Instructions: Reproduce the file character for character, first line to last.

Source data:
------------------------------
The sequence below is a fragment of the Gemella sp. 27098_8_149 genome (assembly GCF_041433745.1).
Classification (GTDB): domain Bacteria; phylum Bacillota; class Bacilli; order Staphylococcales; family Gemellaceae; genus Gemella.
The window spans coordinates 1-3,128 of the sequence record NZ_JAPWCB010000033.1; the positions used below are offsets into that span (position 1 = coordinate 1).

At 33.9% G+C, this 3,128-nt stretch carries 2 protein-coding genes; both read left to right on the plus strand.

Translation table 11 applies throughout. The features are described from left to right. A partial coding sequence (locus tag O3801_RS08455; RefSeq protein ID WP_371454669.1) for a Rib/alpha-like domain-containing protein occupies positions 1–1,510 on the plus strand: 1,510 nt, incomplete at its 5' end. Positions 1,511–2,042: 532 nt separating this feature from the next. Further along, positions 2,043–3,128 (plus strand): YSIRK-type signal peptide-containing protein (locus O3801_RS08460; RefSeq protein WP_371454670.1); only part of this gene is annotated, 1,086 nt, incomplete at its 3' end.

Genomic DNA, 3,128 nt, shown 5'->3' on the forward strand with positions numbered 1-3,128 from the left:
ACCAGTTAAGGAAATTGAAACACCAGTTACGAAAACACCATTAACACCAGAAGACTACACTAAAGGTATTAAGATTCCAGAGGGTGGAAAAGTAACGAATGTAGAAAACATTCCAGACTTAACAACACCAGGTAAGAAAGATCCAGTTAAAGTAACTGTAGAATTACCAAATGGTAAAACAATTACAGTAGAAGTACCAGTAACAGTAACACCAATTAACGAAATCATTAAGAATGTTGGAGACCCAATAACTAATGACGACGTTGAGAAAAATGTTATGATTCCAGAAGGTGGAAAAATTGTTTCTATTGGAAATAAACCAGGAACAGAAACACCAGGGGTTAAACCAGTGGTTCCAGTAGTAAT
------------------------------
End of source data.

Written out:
The sequence below is a fragment of the Gemella sp. 27098_8_149 genome (assembly GCF_041433745.1).
Classification (GTDB): domain Bacteria; phylum Bacillota; class Bacilli; order Staphylococcales; family Gemellaceae; genus Gemella.
The window spans coordinates 1-3,128 of the sequence record NZ_JAPWCB010000033.1; the positions used below are offsets into that span (position 1 = coordinate 1).

At 33.9% G+C, this 3,128-nt stretch carries 2 protein-coding genes; both read left to right on the plus strand.

Translation table 11 applies throughout. The features are described from left to right. A partial coding sequence (locus tag O3801_RS08455; RefSeq protein ID WP_371454669.1) for a Rib/alpha-like domain-containing protein occupies positions 1–1,510 on the plus strand: 1,510 nt, incomplete at its 5' end. Positions 1,511–2,042: 532 nt separating this feature from the next. Further along, positions 2,043–3,128 (plus strand): YSIRK-type signal peptide-containing protein (locus O3801_RS08460; RefSeq protein WP_371454670.1); only part of this gene is annotated, 1,086 nt, incomplete at its 3' end.

Genomic DNA, 3,128 nt, shown 5'->3' on the forward strand with positions numbered 1-3,128 from the left:
ACCAGTTAAGGAAATTGAAACACCAGTTACGAAAACACCATTAACACCAGAAGACTACACTAAAGGTATTAAGATTCCAGAGGGTGGAAAAGTAACGAATGTAGAAAACATTCCAGACTTAACAACACCAGGTAAGAAAGATCCAGTTAAAGTAACTGTAGAATTACCAAATGGTAAAACAATTACAGTAGAAGTACCAGTAACAGTAACACCAATTAACGAAATCATTAAGAATGTTGGAGACCCAATAACTAATGACGACGTTGAGAAAAATGTTATGATTCCAGAAGGTGGAAAAATTGTTTCTATTGGAAATAAACCAGGAACAGAAACACCAGGGGTTAAACCAGTGGTTCCAGTAGTAAT